The men and women campaigning to be President of the United States of America face a tough choice: do you elevate the tenor of our national debate with the most precise and aspirational language possible, or do you shoot one-syllable word bullets straight from the hip at Americans who aren't part of the "grammar elite"? Both roads lead to the White House, and the fancy road isn't necessarily the high one. The folks over at Mashoid went over the many, many remarks by the 2016 candidates, and added George W. Bush and Barack Obama for good measure—after all, whatever they did worked.
Mashoid's first chart measures language based on two measures: word length (number of letters), and word complexity (number of syllables). The first thing you may notice is that our perception of candidates' intelligence doesn't always match up with their speaking style. George W. Bush, for example, used longer and more complex words than Barack Obama. Maybe they both independently altered their styles to combat their perceptions. Perhaps Bush, seen as overly folksy, increased the length of his words, whereas college professor Obama often strives to speak casually, especially to younger crowds. Also, Joe Biden wins. Yes. That Joe Biden. The Joe Biden you're thinking of. The same Joe Biden.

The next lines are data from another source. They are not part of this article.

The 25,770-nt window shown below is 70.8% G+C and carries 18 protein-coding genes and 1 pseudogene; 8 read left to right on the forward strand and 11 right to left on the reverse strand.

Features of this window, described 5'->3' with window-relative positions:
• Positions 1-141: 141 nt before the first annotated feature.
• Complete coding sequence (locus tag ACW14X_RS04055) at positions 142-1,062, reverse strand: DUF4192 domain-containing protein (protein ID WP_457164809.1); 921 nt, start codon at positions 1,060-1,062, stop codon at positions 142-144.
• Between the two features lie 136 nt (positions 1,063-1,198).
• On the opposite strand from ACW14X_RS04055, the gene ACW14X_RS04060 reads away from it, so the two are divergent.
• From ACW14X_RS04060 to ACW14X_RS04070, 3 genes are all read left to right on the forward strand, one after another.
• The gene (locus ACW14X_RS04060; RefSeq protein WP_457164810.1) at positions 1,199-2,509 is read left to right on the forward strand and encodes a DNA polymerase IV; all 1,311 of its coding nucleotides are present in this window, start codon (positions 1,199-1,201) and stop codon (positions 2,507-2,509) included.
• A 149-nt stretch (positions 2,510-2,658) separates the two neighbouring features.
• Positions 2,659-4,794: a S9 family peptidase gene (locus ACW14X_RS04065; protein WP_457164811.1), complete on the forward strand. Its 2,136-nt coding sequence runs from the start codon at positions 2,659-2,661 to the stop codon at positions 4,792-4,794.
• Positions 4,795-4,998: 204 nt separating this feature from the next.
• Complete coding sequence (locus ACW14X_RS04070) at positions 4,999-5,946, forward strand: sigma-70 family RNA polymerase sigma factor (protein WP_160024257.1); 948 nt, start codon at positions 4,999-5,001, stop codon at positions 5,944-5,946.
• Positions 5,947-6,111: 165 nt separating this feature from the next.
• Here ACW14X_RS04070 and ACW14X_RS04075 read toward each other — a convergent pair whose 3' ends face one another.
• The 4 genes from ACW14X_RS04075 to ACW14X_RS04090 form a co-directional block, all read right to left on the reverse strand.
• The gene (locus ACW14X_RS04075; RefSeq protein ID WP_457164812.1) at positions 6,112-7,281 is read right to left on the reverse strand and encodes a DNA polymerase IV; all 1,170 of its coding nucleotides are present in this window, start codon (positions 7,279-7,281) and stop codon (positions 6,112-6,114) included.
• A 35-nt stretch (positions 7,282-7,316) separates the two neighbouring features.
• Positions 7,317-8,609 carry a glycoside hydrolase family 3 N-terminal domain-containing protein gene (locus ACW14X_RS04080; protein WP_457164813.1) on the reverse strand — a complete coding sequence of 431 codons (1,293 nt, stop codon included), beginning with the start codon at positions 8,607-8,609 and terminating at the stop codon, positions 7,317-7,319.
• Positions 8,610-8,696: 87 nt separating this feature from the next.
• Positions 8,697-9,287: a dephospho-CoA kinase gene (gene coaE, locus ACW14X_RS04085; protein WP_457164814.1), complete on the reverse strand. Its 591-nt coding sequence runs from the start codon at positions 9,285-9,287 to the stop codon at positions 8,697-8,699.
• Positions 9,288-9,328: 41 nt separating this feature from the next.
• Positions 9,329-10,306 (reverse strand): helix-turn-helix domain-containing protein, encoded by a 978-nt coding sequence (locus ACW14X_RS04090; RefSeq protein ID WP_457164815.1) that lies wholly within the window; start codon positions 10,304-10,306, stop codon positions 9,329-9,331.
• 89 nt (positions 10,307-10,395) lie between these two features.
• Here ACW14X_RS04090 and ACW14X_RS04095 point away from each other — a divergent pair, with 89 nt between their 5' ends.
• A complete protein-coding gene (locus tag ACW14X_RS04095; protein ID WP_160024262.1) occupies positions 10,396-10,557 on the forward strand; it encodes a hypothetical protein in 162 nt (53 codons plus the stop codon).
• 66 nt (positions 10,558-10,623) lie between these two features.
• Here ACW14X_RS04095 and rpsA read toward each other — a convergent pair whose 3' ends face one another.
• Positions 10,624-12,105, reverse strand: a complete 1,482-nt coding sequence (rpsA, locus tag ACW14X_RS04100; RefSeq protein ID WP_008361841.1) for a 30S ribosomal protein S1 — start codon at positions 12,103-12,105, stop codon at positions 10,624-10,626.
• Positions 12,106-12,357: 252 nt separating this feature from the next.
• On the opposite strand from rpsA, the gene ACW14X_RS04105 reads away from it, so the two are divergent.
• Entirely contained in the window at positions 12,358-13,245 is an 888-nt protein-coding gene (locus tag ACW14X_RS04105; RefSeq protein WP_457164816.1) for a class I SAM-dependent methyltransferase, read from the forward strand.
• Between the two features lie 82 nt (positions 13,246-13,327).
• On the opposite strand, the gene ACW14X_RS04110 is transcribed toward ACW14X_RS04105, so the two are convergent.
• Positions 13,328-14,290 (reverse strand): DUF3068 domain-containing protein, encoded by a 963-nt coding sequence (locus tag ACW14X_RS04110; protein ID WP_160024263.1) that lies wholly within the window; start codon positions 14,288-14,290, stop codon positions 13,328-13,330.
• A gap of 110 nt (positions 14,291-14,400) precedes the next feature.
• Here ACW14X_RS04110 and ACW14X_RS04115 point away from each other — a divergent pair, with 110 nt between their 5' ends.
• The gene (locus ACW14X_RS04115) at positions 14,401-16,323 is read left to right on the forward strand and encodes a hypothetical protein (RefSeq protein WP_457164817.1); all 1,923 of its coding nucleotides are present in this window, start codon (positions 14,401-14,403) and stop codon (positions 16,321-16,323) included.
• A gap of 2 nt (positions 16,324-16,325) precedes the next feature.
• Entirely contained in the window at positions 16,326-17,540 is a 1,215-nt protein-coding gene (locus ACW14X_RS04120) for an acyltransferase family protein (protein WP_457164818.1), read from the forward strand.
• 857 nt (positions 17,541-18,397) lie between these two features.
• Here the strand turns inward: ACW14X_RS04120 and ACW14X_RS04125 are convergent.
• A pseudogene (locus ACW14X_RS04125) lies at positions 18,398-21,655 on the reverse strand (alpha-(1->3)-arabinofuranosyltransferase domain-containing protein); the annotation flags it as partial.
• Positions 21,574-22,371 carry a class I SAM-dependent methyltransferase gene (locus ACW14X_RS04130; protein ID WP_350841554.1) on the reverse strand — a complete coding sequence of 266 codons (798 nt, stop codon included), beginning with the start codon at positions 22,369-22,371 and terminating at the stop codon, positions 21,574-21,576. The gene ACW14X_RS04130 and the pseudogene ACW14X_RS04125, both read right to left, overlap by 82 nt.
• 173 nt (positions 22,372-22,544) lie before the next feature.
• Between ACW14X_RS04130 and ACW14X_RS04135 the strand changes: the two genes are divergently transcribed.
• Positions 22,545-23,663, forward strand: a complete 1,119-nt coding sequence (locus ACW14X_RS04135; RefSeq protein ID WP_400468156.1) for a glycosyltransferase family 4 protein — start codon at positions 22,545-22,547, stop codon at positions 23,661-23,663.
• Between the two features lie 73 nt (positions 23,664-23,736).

The next thing you may notice is that even though the chart gets more Republican as you slide down the ladder, Donald Trump is significantly less complex even than his peers at the bottom of the pack. This is also true on the chart measuring the grade level of candidate's speeches. With such campaign gems as "I'm going to build a wall, and it's gonna be really, really, really great. Believe me, you'll love it," it's clear this isn't a glitch in the study. Did I make that quote up? How would you even know? It's also true of his supporters—another study found Trumpkins used significantly worse grammar than supporters of any other candidate.
Note that besides Scott Walker, Donald Trump ranks last again with the least education despite his claims of being hugely smarter than actual politicians. Trump also uses the word "China" about nine times as often as anyone else.
Finally, the candidates were ranked on their propensity to use certain buzzwords. Of all the rankings, this seems the most blatantly partisan, since many of the words are party-specific (like climate change, which obviously only affects Democrats). All the graphs in this article are selections from Mashoid's full report. Or, you can check out "Here are all the presidential candidates ranked by their supporters' grammar. Guess who's last?"